Carlos spots a solid state shortwave portable in “Death Wish 2”

Many thanks to SWLing Post contributor, Carlos Latuff, who shares these screen shots from “Death Wish 2” (1982). Carlos is curious if anyone is familiar with or recognizes this brand of radio:

Do you think this radio a fabricated stage prop, or a real model?  Please comment!

I’ll add this post to our ever growing archive of radios in film!

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13 thoughts on “Carlos spots a solid state shortwave portable in “Death Wish 2”

  1. Thomas Post author

    Posting this sent by email from David G4EDR:

    Looks very similar to one my Dad bought here in the UK in the late 1970’s. Still working after all these years.

    73, David – G4EDR
    Analog Radio

    Reply
  2. Frank A Lowry

    IMA radios were also marketed under the name “Craig” back in the 70s. the radio is legit, but not certain yet of the model number.

    Reply
  3. Doug Smith

    Hanimex or Possibly a Radio Shack Realistic Patrolman series version from 1978-80 era. Radio Shack was popular in this era! They had agreements to use there name and source recievers from other companies!

    Reply
  4. James Preston Smith

    Unsure of the brand name but sold this multi and radio sold 70s on ! Only radio I ever had trying to fix selection switch broke in two ! Ended up scrap parts . Anyone see a Panasonic RF 2200 in film That’s my 3 band best cludge ever . Renegade

    Reply
  5. Manuel G Bermudez

    SPECS for Hanimex 7900 / Craig Panorama IMA MultiBand
    Coverage 5 bands by push button operation:
    AM-MW,
    CB: 27 MHz,
    US VHF TV bands I & II,
    Air-WB-PBH: starts with 108 MHz,

    Reply
  6. Ron F

    Hanimex was an Australian / New Zealand brand; the radios they sold were mostly made by the generic OEMs in Hong Kong which thrived through the late 60’s / early 70’s. The same/similar radios were sold world-wide under many different brands (including, IIRC, Reader’s Digest) – including, apparently, IMA.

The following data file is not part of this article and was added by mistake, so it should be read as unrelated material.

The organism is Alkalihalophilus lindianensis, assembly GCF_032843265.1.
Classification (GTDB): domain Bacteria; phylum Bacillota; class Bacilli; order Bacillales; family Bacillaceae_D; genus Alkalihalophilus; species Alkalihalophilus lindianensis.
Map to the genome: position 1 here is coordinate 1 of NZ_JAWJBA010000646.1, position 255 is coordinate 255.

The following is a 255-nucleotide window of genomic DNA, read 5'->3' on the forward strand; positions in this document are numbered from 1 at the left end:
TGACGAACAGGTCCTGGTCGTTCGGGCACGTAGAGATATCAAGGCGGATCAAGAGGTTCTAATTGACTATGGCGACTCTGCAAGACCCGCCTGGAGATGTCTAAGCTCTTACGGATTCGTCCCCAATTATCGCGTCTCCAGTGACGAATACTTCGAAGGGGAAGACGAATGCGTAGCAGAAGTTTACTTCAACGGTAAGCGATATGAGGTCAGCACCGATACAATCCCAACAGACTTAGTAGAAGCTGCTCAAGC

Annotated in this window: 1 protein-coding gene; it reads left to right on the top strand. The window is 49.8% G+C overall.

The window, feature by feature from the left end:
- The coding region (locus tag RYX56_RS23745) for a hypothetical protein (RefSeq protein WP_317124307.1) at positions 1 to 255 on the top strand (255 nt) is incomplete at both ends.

I believe the OEM for that model was Worldstar. They certainly did a few in that basic style for various brands, the more expensive & somewhat more common ones (at least around here) having a world map & timezone wheel in the top flap.

    FWIW, compared to others of the time most of their models were in the general range of ‘middling-good to good’. Not up there with the Sonys or Panasonics, but better than the average junk coming out of China at the time.

    Reply
  7. Bill R

    That was an era where Radio Shack and half a dozen general mail order catalogs- we got Spiegel- would have some solid state multiband portables available. They were usually in the back after clothing (front) and housewares (middle section). I spent a lot of time drooling over them when I was twelve, thirteen years old or so.

    I am sure that for the most part these radios were really bad. But they looked spectacular; that was what they were designed for.

    Therefore there is no reason for a movie maker in this era to have the props department make up a fake radio. They could get something that looked spectacular (whether or not it worked worth a darn) for chump change. Much cheaper to just buy one than to pay a tech to whip up a convincing fake.

    Reply
  8. Babis

    i found the same with the name Hanimex portable radio model 7900 solid state … it seems was at ebay & one more website for sale, i think is reall thanks

    Reply

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